Justin Miller is a former IBM art director who wanted to be a tech entrepreneur. He achieved his goal, but the day after his startup got a prized story in his local paper, zoning officials from the City of Raleigh presented him with a cease-and-desist order and threats of heavy fines.
It was, he said, his first experience with local-government regulators.
He had hashed out his business plan with a friend and partner over tacos and beer at a local Mexican restaurant, had raised funds from family and friends who believed that his brainchild — a photo app designed as a personalized, digital wedding album for brides — would work, and by 2012, with minimal resources and a staff of 10 developers, had established his company, WedPics, in the basement of his North Raleigh home.
But then, the day after the Raleigh News and Observer featured a major tech story about WedPics in October of 2012, he received a visit from city zoning enforcers.
“Around noon somebody knocked on my front door and handed me an eviction letter, which I [still have],” Miller said. “So they gave us this notice. We had 30 days to vacate the business from my house, after which they were going to start fining us $500 a day until we moved it. And we didn’t have that kind of money, so clearly that wasn’t a feasible solution for us.”
Miller’s experience, which sparked an uproar from the Raleigh startup community and led the CEO and his crew to accept a lease offer from an entrepreneurial office hub in the city’s downtown, is just one example of how regulations have spun out of control — to the point of hurting small businesses and startups across the U.S., said Patrick McLaughlin, a Mercatus Center researcher and co-author of a recent report on the cumulative cost of regulations in the U.S. economy.
Miller’s story is a localized example of a much larger issue, McLaughlin said. Between 1980 and 2012, regulatory growth has become a whopping $4 trillion cost to businesses and to the U.S. economy. And still more problematic is that — at least on a national level — it is tough to pinpoint the reason for such a spike, he added.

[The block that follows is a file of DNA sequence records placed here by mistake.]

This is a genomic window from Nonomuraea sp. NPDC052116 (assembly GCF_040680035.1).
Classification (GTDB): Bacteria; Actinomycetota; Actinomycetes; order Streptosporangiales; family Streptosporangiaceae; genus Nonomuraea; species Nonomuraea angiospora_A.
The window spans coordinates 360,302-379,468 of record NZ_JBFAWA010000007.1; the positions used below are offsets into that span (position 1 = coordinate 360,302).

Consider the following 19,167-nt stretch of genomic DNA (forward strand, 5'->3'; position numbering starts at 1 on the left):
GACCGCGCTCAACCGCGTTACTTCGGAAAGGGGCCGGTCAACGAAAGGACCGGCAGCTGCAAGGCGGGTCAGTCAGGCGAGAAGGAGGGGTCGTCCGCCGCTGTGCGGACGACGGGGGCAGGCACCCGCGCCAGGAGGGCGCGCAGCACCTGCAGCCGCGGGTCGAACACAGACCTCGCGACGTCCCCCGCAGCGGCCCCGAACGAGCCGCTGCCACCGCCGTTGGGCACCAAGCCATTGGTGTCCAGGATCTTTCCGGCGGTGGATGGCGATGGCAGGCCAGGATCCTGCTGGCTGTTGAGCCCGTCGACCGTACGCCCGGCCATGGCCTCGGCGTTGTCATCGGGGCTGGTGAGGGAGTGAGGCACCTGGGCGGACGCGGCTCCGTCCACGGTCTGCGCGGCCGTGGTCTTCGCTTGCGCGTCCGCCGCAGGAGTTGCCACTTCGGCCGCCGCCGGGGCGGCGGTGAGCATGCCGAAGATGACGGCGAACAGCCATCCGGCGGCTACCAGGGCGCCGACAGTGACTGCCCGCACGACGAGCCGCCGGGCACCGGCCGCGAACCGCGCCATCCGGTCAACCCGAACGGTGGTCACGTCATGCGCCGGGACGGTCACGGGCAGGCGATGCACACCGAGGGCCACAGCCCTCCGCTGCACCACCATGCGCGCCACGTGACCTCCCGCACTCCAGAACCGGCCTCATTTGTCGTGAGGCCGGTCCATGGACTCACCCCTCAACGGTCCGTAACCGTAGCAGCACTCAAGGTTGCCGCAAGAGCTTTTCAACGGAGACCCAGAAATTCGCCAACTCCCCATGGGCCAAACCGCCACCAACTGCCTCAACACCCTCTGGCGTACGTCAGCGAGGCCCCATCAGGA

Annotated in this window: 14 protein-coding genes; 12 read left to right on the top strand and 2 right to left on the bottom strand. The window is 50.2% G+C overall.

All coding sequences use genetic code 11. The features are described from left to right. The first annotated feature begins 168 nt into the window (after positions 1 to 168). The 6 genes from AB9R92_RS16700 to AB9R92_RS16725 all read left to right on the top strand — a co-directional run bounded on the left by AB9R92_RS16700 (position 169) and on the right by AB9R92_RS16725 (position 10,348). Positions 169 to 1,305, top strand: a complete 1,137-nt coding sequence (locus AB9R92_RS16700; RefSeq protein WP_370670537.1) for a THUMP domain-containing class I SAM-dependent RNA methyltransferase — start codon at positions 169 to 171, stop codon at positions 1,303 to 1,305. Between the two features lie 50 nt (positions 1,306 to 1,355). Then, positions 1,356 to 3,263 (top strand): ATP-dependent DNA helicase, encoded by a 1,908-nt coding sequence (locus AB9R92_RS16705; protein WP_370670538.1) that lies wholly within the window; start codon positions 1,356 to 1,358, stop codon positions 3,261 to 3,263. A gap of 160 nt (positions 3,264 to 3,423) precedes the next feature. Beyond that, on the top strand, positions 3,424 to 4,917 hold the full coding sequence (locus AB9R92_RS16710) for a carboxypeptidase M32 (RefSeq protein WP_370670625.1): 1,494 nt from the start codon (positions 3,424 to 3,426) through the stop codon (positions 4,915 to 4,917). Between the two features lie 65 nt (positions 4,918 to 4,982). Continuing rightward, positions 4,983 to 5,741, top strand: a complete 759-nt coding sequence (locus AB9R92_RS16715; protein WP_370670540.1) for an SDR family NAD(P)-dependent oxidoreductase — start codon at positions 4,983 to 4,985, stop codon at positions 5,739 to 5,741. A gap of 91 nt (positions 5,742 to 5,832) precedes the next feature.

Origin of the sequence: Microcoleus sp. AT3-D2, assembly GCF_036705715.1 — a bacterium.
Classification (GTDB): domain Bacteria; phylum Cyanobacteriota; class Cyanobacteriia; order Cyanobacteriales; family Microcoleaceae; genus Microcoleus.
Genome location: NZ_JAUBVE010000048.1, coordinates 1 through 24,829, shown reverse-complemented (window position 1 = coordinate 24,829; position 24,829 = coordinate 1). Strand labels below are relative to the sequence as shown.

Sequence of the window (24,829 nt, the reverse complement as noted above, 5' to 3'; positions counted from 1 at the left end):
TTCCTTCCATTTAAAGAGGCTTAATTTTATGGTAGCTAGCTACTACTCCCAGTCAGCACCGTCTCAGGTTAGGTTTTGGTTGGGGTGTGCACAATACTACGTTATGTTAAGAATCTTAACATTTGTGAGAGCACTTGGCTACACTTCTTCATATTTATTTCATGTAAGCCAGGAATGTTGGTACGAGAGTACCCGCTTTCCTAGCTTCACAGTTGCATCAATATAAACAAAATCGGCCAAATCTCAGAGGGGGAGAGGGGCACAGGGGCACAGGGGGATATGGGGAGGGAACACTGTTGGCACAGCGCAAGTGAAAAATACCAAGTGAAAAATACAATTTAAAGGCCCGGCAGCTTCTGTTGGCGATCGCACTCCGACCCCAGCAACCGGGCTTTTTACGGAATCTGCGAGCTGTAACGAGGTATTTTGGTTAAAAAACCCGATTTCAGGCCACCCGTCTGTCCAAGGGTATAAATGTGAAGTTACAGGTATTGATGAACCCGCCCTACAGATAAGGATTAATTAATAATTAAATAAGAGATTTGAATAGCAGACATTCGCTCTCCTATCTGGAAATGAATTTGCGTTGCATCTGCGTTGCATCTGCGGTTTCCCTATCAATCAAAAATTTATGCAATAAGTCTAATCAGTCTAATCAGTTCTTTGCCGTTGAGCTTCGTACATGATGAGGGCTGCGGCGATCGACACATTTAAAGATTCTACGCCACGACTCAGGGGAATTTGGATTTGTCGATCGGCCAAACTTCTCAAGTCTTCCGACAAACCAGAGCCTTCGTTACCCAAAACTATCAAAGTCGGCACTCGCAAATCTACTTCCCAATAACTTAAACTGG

“On the surface, the answer is that Congress has created agency, after agency, after agency,” McLaughlin said. “All of these agencies are in existence because Congress created them. Sometimes Congress will pass additional acts that will require agencies to make even more regulations than they were originally instructed to do. But basically that’s the surface level answer — that Congress did it.”
“[But] what was Congress reacting to? Well, I don’t know that anyone can satisfactorily answer that question,” he continued. “In general, Congress reacts to crises, real or perceived, and creates agencies. That’s the reaction. And then, whether the agency solves the problem that led to the crisis, is a totally different question. It’s up for debate, and it’s [a question for which] the government has not come even close to digging up an answer.”
McLaughlin’s research, which was done with fellow Mercatus scholars Bentley Coffey and Pietro Peretto, is currently the only real research effort delving into questions about out-of-date and confusing regulations, McLaughlin said. And while his data hasn’t yet touched over-regulation on a state and local level, he says he hopes to also look at those problems in the future.
“Eventually, we will be able to combine all these [local and federal impacts], and look at the effect of all regulations that [entrepreneurs] in North Carolina are facing with business,” McLaughlin said. “What we do know is that there are certainly some researchers that have taken a look at the different types of regulations that take place at the state or local levels. The most famous of these is those who’ve looked at occupational licensing — and North Carolina has certainly been in the spotlight for that.”